“There are revelations of the spiritual senses of man which may be trusted far more than all the sophistries of materialism. What was a demonstration and a success in the eyes of Plato and his disciples is now considered the overflow of a spurious philosophy and a failure. The scientific methods are reversed.
The testimony of the men of old, who were nearer to truth, for they were nearer to the spirit of nature – the only aspect under which the Deity will allow itself to be viewed and understood – and their demonstrations, are rejected. Their speculations – if we must believe the modern thinkers – are but the expression of a redundance of the unsystematic opinions of men unacquainted with the scientific method of the present century. They foolishly based the little they knew of physiology on well-demonstrated psychology, while the scholar of our day bases psychology – of which he confesses himself utterly ignorant – on physiology, which to him is as yet a closed book, and has not even a method of its own, as Fournie tells us.
As to the last objection in Macaulay’s argument, it was answered by Hippocrates centuries ago: “All knowledge, all arts are to be found in nature.”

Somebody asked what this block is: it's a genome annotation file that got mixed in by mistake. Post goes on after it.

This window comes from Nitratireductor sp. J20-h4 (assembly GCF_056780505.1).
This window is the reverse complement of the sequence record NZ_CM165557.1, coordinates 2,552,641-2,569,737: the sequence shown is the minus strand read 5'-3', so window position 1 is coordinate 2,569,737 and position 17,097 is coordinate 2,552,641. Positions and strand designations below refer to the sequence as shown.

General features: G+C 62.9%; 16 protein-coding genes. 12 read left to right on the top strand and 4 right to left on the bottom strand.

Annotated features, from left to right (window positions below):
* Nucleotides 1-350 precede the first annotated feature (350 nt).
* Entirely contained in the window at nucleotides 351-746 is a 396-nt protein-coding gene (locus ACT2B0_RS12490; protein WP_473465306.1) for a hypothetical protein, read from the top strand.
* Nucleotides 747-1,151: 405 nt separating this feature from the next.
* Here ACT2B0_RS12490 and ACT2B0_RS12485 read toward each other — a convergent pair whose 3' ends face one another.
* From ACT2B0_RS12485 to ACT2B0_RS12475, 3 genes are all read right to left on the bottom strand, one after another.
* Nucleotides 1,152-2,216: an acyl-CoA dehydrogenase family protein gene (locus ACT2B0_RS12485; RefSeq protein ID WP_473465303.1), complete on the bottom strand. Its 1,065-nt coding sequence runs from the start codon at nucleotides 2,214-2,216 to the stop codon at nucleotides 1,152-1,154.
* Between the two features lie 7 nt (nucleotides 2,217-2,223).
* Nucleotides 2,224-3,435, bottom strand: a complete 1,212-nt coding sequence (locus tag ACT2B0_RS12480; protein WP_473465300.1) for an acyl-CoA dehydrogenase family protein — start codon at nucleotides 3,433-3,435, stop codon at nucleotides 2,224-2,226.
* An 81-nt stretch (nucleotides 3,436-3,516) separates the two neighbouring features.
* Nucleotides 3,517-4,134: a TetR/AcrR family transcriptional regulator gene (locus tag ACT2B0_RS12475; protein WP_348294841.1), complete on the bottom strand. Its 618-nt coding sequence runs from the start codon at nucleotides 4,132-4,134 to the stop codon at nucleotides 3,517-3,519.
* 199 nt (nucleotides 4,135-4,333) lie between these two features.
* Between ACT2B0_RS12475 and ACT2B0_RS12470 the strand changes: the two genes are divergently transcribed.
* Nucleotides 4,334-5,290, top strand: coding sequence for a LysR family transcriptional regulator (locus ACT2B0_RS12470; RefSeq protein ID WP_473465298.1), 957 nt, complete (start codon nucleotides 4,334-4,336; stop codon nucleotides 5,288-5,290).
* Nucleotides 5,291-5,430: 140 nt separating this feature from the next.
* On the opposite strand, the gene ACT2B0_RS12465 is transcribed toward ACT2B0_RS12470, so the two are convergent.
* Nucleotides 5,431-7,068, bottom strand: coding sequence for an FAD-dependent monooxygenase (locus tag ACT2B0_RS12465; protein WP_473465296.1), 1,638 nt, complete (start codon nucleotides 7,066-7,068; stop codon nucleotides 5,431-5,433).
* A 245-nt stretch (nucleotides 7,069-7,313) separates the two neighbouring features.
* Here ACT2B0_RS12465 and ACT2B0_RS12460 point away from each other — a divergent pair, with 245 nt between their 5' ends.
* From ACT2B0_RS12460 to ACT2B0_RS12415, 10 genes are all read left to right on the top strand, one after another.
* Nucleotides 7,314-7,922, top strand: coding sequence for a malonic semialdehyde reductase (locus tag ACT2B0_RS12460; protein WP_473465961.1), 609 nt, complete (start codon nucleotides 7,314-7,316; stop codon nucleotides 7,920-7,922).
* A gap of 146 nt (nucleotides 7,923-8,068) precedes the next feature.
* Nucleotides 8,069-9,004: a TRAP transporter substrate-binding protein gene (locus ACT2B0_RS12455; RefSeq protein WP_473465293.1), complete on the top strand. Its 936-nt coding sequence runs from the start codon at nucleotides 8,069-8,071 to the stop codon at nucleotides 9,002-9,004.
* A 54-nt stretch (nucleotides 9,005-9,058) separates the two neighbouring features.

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The artist will display his waves of harmony better on a royal Erard than he could have done on a spinet of the sixteenth century. Therefore whether this instinctive impulse was directly impressed upon the nervous system of the first insect, or each species has gradually had it developed in itself by instinctively mimicking the acts of its like, as the more perfected doctrine of Herbert Spencer has it, is immaterial to the present subject.
The question concerns spiritual evolution only. And if we reject this hypothesis as unscientific and undemonstrated, then will the physical aspect of evolution have to follow it to the ground in its turn, because the one is as undemonstrated as the other, and the spiritual intuition of man is not allowed to dovetail the two, under the pretext that it is “unphilosophical.”
Whether we wish it or not, we will have to fall back on the old query of Plutarch’s Symposiacs, whether it was the bird or the egg which first made its appearance.”
H. P. Blavatsky